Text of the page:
Do Not Eat Papayas From Mexico, Warns the CDC

The U.S. Food and Drug Administration (FDA), along with the Centers for Disease Control and Prevention (CDC), and state and local health services, are investigating a multi-state outbreak of 62 Salmonella Uganda illnesses potentially linked to whole, fresh papayas imported from Mexico.  

These illnesses have been reported in eight states: Connecticut, Massachusetts, New York, New Jersey, Pennsylvania, Rhode Island, Florida, and Texas. CDC is advising that consumers in those states should not eat any whole, fresh papayas from Mexico.

According to the CDC, of the 62 illnesses, 60 have been reported in six states in the Northeast. One patient from Florida who was reported ill had traveled to Connecticut before becoming ill. Another patient from Texas was also reported ill. Twenty-three people have been hospitalized, but no deaths have been reported.

Illnesses started on dates ranging from January 14, 2019 to June 8, 2019, but most cases have occurred since last April. Of 33 ill people with available information, 22 (67%) reported being of Hispanic ethnicity, said the CDC in a press release.

The FDA is increasing import screening for whole, fresh papayas and will continue to investigate the cause and source of the outbreak as well as the distribution of products.

Preliminary analysis of product import records indicates that the whole, fresh papayas that made people sick in this outbreak were from Mexico. As this outbreak investigation continues, the FDA will work with the Mexican food safety regulatory counterparts to better define this outbreak.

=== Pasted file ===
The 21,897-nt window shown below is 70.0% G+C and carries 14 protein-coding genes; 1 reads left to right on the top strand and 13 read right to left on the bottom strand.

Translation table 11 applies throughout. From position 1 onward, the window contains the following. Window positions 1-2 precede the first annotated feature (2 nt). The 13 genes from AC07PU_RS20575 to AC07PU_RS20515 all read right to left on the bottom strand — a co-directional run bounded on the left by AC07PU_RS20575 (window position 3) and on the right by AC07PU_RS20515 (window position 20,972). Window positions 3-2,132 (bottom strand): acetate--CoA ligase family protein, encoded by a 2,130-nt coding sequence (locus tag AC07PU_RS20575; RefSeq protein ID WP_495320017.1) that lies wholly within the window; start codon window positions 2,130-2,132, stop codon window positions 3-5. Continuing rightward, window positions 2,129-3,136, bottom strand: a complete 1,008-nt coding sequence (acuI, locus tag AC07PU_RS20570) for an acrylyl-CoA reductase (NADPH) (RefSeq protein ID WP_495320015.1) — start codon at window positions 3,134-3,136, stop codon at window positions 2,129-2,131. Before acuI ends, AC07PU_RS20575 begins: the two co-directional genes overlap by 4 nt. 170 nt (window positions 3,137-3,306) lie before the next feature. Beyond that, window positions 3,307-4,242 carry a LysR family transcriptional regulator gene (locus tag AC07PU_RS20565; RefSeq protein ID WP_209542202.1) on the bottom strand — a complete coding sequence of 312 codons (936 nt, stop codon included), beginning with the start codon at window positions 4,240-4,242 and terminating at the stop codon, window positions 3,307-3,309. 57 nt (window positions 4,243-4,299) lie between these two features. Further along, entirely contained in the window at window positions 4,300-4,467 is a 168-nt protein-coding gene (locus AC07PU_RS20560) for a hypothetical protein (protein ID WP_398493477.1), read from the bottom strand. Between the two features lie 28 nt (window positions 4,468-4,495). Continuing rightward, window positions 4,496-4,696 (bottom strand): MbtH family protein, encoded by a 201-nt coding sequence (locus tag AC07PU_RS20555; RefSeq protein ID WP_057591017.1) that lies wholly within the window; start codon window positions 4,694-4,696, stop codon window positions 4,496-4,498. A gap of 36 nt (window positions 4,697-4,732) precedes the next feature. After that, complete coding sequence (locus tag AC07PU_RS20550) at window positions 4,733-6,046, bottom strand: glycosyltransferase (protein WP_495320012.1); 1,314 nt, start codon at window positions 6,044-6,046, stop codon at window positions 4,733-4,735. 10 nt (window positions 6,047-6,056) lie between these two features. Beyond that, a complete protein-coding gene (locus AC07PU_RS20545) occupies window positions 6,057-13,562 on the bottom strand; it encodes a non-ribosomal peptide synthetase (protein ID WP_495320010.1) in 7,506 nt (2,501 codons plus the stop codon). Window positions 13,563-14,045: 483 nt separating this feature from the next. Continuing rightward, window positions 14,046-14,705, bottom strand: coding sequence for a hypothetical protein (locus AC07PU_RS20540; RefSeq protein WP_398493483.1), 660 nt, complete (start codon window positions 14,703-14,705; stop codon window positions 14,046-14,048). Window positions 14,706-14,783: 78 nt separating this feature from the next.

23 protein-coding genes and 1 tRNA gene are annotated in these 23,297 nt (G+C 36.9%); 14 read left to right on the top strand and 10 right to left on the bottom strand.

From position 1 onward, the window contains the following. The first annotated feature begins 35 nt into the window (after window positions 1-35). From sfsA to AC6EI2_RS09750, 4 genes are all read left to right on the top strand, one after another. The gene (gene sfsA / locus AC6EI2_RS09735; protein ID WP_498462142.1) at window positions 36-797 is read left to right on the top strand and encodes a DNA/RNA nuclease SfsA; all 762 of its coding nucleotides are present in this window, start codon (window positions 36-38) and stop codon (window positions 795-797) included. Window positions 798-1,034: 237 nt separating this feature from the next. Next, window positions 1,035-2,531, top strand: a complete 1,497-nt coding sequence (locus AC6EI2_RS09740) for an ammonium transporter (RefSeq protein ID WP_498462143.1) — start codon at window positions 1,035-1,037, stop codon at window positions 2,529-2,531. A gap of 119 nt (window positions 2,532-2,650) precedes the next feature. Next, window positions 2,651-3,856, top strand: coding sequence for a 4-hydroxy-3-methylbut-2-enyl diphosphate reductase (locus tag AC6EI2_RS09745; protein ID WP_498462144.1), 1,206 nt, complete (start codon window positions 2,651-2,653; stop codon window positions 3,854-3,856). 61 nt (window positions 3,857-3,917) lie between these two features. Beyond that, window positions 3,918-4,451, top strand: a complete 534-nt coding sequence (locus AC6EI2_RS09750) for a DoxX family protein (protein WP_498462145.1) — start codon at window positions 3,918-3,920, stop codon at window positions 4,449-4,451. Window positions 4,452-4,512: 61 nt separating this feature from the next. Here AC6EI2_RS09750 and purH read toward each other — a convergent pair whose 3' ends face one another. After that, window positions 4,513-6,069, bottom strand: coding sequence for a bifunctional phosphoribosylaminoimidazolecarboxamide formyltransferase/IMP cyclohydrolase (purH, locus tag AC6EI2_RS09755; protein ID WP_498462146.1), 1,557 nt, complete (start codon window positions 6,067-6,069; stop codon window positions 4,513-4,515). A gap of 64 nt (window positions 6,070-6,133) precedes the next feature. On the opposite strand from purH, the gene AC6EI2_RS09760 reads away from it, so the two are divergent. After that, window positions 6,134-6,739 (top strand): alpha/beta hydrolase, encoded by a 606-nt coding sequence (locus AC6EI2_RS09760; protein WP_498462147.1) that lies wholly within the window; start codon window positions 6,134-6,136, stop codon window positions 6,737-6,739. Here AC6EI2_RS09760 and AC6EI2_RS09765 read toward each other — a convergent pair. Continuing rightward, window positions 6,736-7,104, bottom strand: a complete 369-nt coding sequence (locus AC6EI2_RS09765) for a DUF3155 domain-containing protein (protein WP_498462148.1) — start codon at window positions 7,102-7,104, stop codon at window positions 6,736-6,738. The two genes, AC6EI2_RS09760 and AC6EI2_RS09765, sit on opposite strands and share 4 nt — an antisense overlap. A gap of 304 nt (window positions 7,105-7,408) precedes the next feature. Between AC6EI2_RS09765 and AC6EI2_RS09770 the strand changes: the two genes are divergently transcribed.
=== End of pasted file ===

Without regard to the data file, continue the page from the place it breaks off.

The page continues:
The FDA strongly advises importers, suppliers, and distributors, as well as restaurants, retailers, and other food service providers from all states to hold whole, fresh papayas imported from Mexico.

This hold is intended to prevent or limit further distribution of potentially contaminated papayas that may already be in the supply chain until more information on the potential source of papayas linked to the outbreak becomes available. Any product that is held beyond expiration date should be discarded.

In the event that restaurants, retailers and/or other food service operators are found to have handled potentially contaminated papayas in their facilities, they should:

  • Contact their local health department and communicate to their customers regarding possible exposure to a pathogen.
  • Wash the inside walls and shelves of the refrigerator, cutting boards and countertops, and utensils that may have contacted contaminated foods; then sanitize them with a solution of one tablespoon of chlorine bleach to one gallon of hot water; dry with a clean cloth or paper towel that has not been previously used.
  • Wash and sanitize display cases and surfaces used to potentially store, serve, or prepare potentially contaminated foods.
  • Wash hands with warm water and soap following the cleaning and sanitation process.
  • Conduct regular frequent cleaning and sanitizing of cutting boards and utensils used in processing to help minimize the likelihood of cross-contamination.